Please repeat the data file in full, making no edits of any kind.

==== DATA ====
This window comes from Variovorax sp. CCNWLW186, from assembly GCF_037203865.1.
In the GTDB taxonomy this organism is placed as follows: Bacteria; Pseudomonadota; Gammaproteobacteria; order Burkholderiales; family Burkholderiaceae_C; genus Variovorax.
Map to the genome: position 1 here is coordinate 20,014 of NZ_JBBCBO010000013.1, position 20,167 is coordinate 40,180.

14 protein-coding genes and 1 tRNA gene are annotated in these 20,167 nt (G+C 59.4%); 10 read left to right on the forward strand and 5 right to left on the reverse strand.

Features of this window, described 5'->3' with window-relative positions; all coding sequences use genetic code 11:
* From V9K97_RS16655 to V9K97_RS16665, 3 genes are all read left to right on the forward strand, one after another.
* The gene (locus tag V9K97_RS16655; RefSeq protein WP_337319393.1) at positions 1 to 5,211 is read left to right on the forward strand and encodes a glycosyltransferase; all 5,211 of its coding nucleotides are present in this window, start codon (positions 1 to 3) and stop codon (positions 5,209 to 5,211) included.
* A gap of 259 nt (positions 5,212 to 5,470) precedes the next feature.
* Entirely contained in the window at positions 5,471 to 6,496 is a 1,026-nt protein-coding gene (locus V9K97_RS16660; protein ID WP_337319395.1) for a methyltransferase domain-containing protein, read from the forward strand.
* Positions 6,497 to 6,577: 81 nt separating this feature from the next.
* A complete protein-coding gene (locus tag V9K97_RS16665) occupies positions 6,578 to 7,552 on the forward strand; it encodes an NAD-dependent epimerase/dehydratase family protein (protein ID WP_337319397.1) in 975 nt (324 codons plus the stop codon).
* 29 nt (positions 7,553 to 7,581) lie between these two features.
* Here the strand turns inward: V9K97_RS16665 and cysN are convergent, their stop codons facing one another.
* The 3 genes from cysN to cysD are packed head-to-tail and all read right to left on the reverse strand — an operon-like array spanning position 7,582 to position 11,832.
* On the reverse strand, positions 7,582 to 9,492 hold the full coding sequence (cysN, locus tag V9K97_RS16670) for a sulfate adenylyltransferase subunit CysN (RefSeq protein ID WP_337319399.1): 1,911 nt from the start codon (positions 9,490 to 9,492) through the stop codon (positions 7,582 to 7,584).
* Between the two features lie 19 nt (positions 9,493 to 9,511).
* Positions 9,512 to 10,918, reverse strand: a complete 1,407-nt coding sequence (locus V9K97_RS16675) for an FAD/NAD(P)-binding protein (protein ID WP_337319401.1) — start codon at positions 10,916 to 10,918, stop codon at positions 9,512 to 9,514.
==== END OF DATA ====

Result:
This window comes from Variovorax sp. CCNWLW186, from assembly GCF_037203865.1.
In the GTDB taxonomy this organism is placed as follows: Bacteria; Pseudomonadota; Gammaproteobacteria; order Burkholderiales; family Burkholderiaceae_C; genus Variovorax.
Map to the genome: position 1 here is coordinate 20,014 of NZ_JBBCBO010000013.1, position 20,167 is coordinate 40,180.

14 protein-coding genes and 1 tRNA gene are annotated in these 20,167 nt (G+C 59.4%); 10 read left to right on the forward strand and 5 right to left on the reverse strand.

Features of this window, described 5'->3' with window-relative positions; all coding sequences use genetic code 11:
* From V9K97_RS16655 to V9K97_RS16665, 3 genes are all read left to right on the forward strand, one after another.
* The gene (locus tag V9K97_RS16655; RefSeq protein WP_337319393.1) at positions 1 to 5,211 is read left to right on the forward strand and encodes a glycosyltransferase; all 5,211 of its coding nucleotides are present in this window, start codon (positions 1 to 3) and stop codon (positions 5,209 to 5,211) included.
* A gap of 259 nt (positions 5,212 to 5,470) precedes the next feature.
* Entirely contained in the window at positions 5,471 to 6,496 is a 1,026-nt protein-coding gene (locus V9K97_RS16660; protein ID WP_337319395.1) for a methyltransferase domain-containing protein, read from the forward strand.
* Positions 6,497 to 6,577: 81 nt separating this feature from the next.
* A complete protein-coding gene (locus tag V9K97_RS16665) occupies positions 6,578 to 7,552 on the forward strand; it encodes an NAD-dependent epimerase/dehydratase family protein (protein ID WP_337319397.1) in 975 nt (324 codons plus the stop codon).
* 29 nt (positions 7,553 to 7,581) lie between these two features.
* Here the strand turns inward: V9K97_RS16665 and cysN are convergent, their stop codons facing one another.
* The 3 genes from cysN to cysD are packed head-to-tail and all read right to left on the reverse strand — an operon-like array spanning position 7,582 to position 11,832.
* On the reverse strand, positions 7,582 to 9,492 hold the full coding sequence (cysN, locus tag V9K97_RS16670) for a sulfate adenylyltransferase subunit CysN (RefSeq protein ID WP_337319399.1): 1,911 nt from the start codon (positions 9,490 to 9,492) through the stop codon (positions 7,582 to 7,584).
* Between the two features lie 19 nt (positions 9,493 to 9,511).
* Positions 9,512 to 10,918, reverse strand: a complete 1,407-nt coding sequence (locus V9K97_RS16675) for an FAD/NAD(P)-binding protein (protein ID WP_337319401.1) — start codon at positions 10,916 to 10,918, stop codon at positions 9,512 to 9,514.